Nanomechanical logic elements described here are three-dimensional structures, which enable local inputs, outputs and controls. Furthermore, due to the geometrical flexibility, it is possible to include additional constraints such as symmetry in inputs and outputs towards the realization of elements for reversible computation such as Feynman's billiard ball logic or the Fredkin-Toffoli gate. An even more fascinating possibility arises when the nanomechanical resonator is operated in a regime of high frequency and low temperature so that its energy levels are quantized, with the two-level structure corresponding, now, to two quantized energy states. While the system discussed in this work was not operated in this limit there has, already, been speculation regarding the potential applicability of the “stochastic resonance” effect to quantum measurement and control scenarios.
Although the noise-assisted reprogrammable nanomechanical logic gates and related methods herein have been described with reference to specific embodiments, various changes may be made without departing from the spirit or scope of the present disclosure. Accordingly, the disclosure of embodiments herein is intended to be illustrative of the scope of the invention and is not intended to be limiting. It is intended that the scope of this application shall be limited only to the extent required by the appended claims. The noise-assisted reprogrammable nanomechanical logic gates and related methods discussed herein may be implemented in a variety of embodiments, and the foregoing discussion of certain of these embodiments does not necessarily represent a complete description of all possible embodiments. Rather, the detailed description of the drawings, and the drawings themselves, disclose at least one preferred embodiment, and may disclose alternative embodiments.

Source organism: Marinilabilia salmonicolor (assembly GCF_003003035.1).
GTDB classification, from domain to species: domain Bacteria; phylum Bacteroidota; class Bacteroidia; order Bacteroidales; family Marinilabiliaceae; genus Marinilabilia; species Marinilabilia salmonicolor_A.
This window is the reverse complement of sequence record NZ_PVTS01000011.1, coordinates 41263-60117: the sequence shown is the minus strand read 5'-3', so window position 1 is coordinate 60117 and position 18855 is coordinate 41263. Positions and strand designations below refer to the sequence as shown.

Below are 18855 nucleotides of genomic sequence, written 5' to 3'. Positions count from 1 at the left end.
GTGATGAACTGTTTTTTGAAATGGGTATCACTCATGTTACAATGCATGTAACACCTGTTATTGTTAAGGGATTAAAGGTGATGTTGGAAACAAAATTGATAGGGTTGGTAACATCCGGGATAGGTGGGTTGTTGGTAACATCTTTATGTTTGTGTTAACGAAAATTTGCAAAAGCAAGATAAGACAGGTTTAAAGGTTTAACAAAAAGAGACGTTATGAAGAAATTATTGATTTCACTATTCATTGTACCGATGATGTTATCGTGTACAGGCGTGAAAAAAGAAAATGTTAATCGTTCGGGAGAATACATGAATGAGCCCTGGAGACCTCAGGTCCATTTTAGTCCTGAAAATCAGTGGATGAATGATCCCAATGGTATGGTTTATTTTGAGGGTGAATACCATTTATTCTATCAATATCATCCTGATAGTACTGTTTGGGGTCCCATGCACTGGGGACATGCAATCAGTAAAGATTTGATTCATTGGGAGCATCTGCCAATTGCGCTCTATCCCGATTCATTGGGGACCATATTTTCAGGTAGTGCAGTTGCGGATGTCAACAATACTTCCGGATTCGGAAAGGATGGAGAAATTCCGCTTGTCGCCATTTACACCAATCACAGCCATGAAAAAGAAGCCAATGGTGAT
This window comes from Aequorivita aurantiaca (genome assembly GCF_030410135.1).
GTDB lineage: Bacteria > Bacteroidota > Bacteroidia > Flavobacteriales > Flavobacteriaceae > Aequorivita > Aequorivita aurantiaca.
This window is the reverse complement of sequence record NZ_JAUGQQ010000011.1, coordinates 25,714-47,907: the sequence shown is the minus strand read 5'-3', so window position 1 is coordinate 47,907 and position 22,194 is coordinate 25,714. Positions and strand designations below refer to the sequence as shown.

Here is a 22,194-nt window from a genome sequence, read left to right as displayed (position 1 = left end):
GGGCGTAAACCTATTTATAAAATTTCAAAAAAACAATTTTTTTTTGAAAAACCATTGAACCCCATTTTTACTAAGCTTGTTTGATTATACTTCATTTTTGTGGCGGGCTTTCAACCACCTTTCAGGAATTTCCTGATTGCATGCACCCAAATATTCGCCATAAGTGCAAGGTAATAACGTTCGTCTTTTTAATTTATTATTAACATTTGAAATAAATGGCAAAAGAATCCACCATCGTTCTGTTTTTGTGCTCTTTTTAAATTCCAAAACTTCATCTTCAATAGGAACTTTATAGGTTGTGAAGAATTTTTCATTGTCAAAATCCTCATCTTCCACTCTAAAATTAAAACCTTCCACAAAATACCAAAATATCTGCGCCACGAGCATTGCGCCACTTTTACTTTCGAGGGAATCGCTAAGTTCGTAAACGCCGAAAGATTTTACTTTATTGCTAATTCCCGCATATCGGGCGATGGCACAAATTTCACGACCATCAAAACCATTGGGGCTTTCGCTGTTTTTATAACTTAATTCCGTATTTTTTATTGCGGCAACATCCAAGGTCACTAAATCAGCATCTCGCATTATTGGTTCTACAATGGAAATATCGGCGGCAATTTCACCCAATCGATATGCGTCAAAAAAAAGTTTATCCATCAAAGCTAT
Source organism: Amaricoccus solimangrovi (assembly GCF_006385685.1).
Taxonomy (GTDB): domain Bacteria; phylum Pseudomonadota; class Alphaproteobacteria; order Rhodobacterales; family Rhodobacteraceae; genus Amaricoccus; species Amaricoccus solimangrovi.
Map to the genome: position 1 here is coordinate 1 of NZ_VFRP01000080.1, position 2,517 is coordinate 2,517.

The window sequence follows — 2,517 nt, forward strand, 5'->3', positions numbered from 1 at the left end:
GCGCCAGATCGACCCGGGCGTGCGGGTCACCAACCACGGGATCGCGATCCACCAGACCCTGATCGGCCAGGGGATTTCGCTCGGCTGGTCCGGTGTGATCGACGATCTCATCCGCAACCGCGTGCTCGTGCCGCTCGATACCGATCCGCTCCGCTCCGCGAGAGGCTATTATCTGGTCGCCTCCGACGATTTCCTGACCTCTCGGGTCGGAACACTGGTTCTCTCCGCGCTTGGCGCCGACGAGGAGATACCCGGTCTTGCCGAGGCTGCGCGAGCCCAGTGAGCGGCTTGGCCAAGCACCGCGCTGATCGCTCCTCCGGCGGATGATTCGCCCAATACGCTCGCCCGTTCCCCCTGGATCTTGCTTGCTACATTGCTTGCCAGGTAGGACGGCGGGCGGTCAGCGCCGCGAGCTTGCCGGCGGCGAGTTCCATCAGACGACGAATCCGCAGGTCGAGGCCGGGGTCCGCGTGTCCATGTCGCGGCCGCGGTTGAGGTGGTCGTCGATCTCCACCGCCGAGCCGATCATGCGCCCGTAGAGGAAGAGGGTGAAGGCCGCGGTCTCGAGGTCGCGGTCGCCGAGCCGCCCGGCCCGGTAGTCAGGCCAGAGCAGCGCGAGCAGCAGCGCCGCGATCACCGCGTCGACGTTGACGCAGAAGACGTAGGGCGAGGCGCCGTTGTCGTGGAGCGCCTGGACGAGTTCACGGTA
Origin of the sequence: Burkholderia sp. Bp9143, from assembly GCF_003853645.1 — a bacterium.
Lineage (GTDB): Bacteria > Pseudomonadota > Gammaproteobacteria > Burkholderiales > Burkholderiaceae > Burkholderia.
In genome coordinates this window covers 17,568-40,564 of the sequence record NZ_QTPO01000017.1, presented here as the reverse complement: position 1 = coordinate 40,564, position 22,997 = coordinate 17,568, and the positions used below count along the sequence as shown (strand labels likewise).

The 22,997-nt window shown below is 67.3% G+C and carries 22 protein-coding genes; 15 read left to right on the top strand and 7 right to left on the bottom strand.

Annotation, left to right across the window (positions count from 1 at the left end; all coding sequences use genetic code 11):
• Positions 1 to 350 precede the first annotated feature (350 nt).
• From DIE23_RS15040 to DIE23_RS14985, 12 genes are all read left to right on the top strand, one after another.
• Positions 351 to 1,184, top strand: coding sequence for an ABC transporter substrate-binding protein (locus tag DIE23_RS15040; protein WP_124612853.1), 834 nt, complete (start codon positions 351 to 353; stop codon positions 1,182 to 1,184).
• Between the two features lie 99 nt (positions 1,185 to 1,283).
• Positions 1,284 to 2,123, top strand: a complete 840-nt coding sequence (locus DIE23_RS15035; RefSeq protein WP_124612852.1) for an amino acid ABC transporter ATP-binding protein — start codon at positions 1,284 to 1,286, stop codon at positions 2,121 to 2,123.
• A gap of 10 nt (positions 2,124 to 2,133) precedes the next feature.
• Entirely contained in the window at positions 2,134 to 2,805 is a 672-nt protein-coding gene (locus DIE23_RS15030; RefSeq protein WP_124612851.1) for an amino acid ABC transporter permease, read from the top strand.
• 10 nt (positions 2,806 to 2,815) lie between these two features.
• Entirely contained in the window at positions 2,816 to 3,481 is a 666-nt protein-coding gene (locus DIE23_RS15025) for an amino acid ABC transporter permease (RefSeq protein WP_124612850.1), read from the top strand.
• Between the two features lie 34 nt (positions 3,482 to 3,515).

All elements claimed in any particular claim are essential to the embodiment claimed in that particular claim. Consequently, replacement of one or more claimed elements constitutes reconstruction and not repair. Additionally, benefits, other advantages, and solutions to problems have been described with regard to specific embodiments. The benefits, advantages, solutions to problems, and any element or elements that may cause any benefit, advantage, or solution to occur or become more pronounced, however, are not to be construed as critical, required, or essential features or elements of any or all of the claims.
Moreover, embodiments and limitations disclosed herein are not dedicated to the public under the doctrine of dedication if the embodiments and/or limitations: (1) are not expressly claimed in the claims; and (2) are or are potentially equivalents of express elements and/or limitations in the claims under the doctrine of equivalents.
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Citing Patent | Filing date | Publication date | Applicant | Title |
---|---|---|---|---|
US9276564 * | May 3, 2013 | Mar 1, 2016 | The United States Of America As Represented By The Secretary Of The Navy | Noise-assisted reprogrammable nanomechanical logic gate and method |
U.S. Classification | 326/7 |
International Classification | H03K19/175 |
Cooperative Classification | H03K3/013, B82Y99/00, H03K19/02, H03K19/20 |